Bringing Down the Family
Author: Muzaffar Suleymanov
Originally Published at Peace and Conflict Monitor on 04/14/2005
ARTICLE AVAILABLE IN PDF HERE
As I was about to write the second part of the article on the implications of the Ukrainian orange revolution on Central Asia, anti-government protests started to unfold in Kyrgyzstan.
Dissatisfied with the parliamentary elections results, unhappy with the way the two rounds of elections were conducted, and trying to prevent the continuing downfall of the state into authoritarianism, members of the Kyrgyz opposition started a wave of public protests. Although they were small in the aftermath of the February 27 round of elections, in less than a month the protests had grown into massive rallies involving thousands of people. Covering Kyrgyz events, international media outlets have been reporting on protesters seizing key government buildings, demobilizing police, taking down President Akaev s portraits from the streets, and establishing popular rule in the biggest cities of the Kyrgyz south. Although the government made an attempt to recapture its offices, this has failed, and opposition leaders were reportedly claiming their control expanded not only to the southern but also in the northern regions. From my personal contacts, I learn that smaller scale
protests had been taking place in the capital and that the opposition youth movements had been distributing leaflets covering events in the south. Amidst the informational war waged by the Kyrgyz government and pro-governmental mass media, which hardly covered the protests and their scale,
leaflets became the only source of information.
All this had been taking place prior to March 24, 2005 the day when masses of protestors stormed and took over President Akaev s office, ousting him and his regime from power. Although what followed next looting, pillaging, and arson does not quite follow either Georgian or Ukrainian scenarios, the link between current and preceding events nevertheless exists. The fact that opposition leaders have been heavily relying on the protesting masses and trying to immobilize the government in the outlying regions shows that Kyrgyz opposition had been learning lessons from the two preceding revolutions. Hence, there is no need to argue on the effects of Georgian and Ukrainian events on other states run by authoritarian leaders. Rather, one should realize that these similar revolutions are no coincidence and they have shown time and again that authoritarian regimes collapse under popular pressure like dominoes. Although in the case of Kyrgyzstan the opposition did not expect the events to unfold the way they did, the general ousting scenario has seen success in all three cases and has certain implications. In the paragraphs to follow I will summarize how the events unfolded and present my opinion on their implication for Central Asia.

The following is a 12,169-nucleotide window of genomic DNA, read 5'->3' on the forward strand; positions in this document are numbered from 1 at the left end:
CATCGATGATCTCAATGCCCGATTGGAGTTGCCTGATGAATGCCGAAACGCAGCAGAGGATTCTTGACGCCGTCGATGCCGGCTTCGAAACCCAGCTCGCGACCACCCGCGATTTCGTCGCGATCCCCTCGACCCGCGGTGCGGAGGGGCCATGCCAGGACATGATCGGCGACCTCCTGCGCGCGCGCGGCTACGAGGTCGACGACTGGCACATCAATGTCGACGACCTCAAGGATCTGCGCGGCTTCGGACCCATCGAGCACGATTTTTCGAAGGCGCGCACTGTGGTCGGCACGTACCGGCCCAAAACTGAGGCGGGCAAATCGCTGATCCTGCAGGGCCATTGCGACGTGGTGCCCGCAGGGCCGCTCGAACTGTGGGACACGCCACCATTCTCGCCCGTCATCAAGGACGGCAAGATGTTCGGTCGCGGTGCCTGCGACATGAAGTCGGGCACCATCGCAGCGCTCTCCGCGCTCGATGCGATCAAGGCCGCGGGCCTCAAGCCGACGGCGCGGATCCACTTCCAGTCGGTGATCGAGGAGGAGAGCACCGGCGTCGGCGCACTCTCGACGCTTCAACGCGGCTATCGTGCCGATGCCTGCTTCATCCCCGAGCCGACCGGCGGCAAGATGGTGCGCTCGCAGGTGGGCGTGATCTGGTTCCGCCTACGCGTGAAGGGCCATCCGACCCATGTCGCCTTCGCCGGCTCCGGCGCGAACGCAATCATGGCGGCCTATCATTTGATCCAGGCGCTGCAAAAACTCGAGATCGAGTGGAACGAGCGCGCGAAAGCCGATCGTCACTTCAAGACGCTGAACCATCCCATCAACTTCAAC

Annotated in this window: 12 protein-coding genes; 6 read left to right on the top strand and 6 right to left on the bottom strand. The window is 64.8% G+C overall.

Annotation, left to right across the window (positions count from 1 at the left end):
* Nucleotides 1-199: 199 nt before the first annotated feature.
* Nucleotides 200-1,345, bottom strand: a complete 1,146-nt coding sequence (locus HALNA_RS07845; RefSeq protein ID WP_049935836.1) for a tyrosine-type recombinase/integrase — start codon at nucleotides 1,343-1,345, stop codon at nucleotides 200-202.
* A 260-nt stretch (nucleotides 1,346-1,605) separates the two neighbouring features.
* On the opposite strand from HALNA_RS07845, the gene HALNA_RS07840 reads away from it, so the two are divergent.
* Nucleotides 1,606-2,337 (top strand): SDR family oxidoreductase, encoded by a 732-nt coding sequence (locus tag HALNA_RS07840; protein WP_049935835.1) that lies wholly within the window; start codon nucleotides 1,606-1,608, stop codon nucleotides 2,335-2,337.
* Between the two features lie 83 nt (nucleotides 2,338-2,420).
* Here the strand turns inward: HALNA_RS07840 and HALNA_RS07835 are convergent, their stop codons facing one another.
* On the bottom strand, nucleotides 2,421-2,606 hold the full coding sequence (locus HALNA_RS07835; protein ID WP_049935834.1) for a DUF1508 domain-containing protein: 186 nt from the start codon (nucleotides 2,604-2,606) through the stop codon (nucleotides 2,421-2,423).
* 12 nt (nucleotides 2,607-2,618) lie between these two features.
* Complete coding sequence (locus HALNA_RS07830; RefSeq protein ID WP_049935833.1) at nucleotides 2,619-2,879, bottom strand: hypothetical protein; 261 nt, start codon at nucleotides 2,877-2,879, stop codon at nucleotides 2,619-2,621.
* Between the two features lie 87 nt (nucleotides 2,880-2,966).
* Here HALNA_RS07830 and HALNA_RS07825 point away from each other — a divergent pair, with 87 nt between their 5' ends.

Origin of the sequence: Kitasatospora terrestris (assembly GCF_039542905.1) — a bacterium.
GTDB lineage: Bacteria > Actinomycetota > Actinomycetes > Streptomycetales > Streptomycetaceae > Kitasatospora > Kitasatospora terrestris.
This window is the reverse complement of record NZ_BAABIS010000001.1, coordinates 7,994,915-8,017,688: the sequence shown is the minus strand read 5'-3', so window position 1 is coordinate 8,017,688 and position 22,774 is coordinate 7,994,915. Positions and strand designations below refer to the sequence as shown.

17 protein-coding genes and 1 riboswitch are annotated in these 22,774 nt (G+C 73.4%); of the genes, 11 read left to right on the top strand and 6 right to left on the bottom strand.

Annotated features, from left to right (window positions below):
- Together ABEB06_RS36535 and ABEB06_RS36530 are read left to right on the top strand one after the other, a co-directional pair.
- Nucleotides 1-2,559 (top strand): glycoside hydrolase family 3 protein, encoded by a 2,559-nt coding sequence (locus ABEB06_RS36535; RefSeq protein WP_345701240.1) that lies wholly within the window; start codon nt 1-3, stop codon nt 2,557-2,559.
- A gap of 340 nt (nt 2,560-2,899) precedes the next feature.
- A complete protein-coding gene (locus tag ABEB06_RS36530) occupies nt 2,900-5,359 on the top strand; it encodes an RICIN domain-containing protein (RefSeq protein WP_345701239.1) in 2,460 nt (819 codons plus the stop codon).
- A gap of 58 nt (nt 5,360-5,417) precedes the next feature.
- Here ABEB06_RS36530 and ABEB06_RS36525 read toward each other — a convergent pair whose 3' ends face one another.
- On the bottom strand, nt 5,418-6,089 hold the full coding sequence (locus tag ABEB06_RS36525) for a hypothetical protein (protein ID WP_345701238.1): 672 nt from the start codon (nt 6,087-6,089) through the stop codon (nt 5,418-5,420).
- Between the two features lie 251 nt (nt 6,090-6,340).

Finn, Peter, Kyrgyz Protesters Seize Sites in South, Washington Post Foreign Service, (March 22, 2005) also available on-line at www.washingtonpost.com (accessed on March 23, 2005); see also Eurasia Insight, Revolutionary Momentum Builds in Southern Kyrgyzstan, also available on-line at www.eurasianet.org (accessed on March 23, 2005)
radio stations, hacker attacks on oppositional media outlets, etc. This has been accompanied by the fierce attack against representatives of opposition in the
 Peuch, Jean-Christophe, Kyrgyzstan: Eyewitness To The Revolution, Radio Free Europe/Radio Liberty, available on-lien at www.rferl.org (accessed on March 25, 2005); see also AkiPress news agency, Nyneshnyaya Vlast Priznala, Chto 24 Marta Sluchaino Zakhvatila Doma Pravitelstva, March 26, 2005 report available on-line at http://www.akipress.kg/_ru_news.php?id=18242&AKI=2f0a76d2de6442c53ea310e6308847da
Bio: Muzaffar Suleymanov is a graduate student at the University for Peace, studying International Peace Studies. He is from Uzbekistan.